Jane and Amélie: a portrait of two ladies

A composite image of two young women with soft curls. Both were drawn by Swiss artist Amelie Romilly in the early 19th Century. One is a portrait of Jane Griffin, the other a self-portrait.
Portrait of Jane Griffin by Amélie Romilly (1816), and a contemporary self-portrait by Amélie.

It was the scene of 24-year-old Jane Griffin’s first romance, and the occasion of her first extended trip outside England. It was exhilarating and stressful, not least because all of these new experiences had to be navigated in a second language. All she wanted to do was be left alone to read Byron and Goethe.

But then she met someone new.

This wasn’t a romance: it would prove to be much more important than that.


Jane couldn’t have known that her friendship with an unconventional and independent young Swiss woman would result in the creation of a portrait that would be reproduced countless times, all over the world, for two centuries. That it would inspire other works of art, and grace the covers of books.

Jane Griffin grew up to become Lady Jane Franklin. She was one of the most famous women of the 19th Century, and yet – incredibly – only one other sketch and one photograph seem to remain of her.

As a result, the sketch made in Geneva in 1816 by Amélie Romilly has become the image that all Franklin Expedition researchers and other historians hold of her.


In later life, Lady Franklin remembered her time in Geneva as “… the theatre of my earliest entrance into a foreign world, or rather into any, for previously to this I was a shy & sauvage person, shrinking from observation & society, doating on my books & ashamed all the time of being laughed at about them.”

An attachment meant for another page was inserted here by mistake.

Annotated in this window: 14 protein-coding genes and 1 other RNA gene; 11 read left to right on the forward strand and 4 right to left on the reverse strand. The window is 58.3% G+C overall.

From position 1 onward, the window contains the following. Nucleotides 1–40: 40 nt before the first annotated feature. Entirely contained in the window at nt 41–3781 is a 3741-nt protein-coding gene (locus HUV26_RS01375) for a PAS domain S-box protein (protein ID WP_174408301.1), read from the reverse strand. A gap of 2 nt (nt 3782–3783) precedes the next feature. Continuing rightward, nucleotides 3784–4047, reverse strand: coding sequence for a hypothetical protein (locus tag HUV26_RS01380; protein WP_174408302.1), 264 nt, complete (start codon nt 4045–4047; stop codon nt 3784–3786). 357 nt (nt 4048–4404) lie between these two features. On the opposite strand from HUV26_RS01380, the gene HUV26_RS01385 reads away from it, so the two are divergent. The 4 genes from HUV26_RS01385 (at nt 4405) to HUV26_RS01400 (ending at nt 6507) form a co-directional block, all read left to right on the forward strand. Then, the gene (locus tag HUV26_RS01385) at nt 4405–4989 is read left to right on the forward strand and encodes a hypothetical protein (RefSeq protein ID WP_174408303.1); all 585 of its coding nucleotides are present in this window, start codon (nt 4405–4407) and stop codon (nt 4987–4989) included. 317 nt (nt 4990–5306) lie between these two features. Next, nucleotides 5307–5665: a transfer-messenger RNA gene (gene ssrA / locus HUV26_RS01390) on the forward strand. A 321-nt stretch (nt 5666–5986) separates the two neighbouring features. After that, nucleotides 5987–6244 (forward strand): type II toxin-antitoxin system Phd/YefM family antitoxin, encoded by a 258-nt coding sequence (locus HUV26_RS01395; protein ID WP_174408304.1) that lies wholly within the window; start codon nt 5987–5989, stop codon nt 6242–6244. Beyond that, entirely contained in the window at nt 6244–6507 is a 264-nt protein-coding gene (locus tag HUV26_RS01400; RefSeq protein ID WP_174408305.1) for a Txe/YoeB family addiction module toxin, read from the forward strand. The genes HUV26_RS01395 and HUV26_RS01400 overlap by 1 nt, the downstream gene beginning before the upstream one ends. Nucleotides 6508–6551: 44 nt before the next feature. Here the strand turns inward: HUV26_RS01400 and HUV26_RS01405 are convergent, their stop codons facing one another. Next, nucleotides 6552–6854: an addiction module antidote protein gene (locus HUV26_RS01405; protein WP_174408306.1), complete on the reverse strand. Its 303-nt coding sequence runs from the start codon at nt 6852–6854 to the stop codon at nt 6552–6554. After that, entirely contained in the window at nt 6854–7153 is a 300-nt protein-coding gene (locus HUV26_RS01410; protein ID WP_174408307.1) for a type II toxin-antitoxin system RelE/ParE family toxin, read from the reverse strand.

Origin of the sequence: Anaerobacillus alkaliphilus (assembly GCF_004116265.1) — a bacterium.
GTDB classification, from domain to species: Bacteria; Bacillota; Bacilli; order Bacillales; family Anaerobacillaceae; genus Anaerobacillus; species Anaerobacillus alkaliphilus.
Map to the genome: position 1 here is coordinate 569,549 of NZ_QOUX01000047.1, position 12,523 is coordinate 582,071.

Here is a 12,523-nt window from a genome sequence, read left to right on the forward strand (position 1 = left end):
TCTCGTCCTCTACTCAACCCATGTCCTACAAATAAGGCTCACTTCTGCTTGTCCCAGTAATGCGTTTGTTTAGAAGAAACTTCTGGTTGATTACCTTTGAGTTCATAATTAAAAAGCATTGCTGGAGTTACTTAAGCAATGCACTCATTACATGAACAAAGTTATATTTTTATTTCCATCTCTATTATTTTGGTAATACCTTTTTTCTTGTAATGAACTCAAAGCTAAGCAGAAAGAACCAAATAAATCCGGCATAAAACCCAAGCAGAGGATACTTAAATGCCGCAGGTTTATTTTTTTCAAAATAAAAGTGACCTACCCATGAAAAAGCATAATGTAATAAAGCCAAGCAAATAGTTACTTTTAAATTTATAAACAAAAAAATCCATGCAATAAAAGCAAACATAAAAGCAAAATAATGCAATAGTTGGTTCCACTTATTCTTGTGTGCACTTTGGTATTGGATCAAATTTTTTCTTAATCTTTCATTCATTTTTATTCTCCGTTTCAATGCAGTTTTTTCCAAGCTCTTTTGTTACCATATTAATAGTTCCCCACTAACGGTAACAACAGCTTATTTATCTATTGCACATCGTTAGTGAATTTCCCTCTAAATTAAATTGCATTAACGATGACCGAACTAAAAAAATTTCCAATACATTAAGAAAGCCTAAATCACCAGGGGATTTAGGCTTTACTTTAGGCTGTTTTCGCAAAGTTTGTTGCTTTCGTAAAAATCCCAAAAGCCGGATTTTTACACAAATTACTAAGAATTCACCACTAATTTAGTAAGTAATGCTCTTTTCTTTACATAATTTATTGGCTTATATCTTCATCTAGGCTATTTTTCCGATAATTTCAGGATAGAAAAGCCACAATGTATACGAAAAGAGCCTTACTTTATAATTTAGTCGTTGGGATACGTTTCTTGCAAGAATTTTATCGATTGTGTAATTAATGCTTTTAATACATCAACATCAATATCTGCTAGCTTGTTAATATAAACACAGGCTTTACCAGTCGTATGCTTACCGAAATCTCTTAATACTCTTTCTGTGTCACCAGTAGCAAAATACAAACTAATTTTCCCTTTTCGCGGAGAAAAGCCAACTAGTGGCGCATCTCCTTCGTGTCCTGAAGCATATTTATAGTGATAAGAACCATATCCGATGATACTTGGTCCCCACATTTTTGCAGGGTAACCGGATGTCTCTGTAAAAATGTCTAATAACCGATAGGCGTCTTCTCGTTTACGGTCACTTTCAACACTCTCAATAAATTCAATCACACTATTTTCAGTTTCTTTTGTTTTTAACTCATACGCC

Frances J. Woodward recounts how the Griffin family settled into a “clean, cold & cheerless” apartment in Maison Boissier, at the top of rue des Chaudronniers (the street of the Boilermakers).

A historic photograph of a street where Jane Griffin stayed in 1815-1816.
Rue des Chaudronniers, Geneva, in 1850. Image: BGE, Centre d’iconographie genevoise

Nothing had changed here since the 1700s. The same narrow passages had always snaked through the same dark and filthy maze of crowded buildings. There was no sanitation. The residents were overjoyed whenever it rained: at least the pavements would be clean for a few days.

Maison Butini stood just across the way. This family was to cause young Jane no end of headaches during the family’s stay. Her romance with Adolphe Butini was at first ardent, and then awkward. And when his family continued to push for marriage, it became extremely annoying.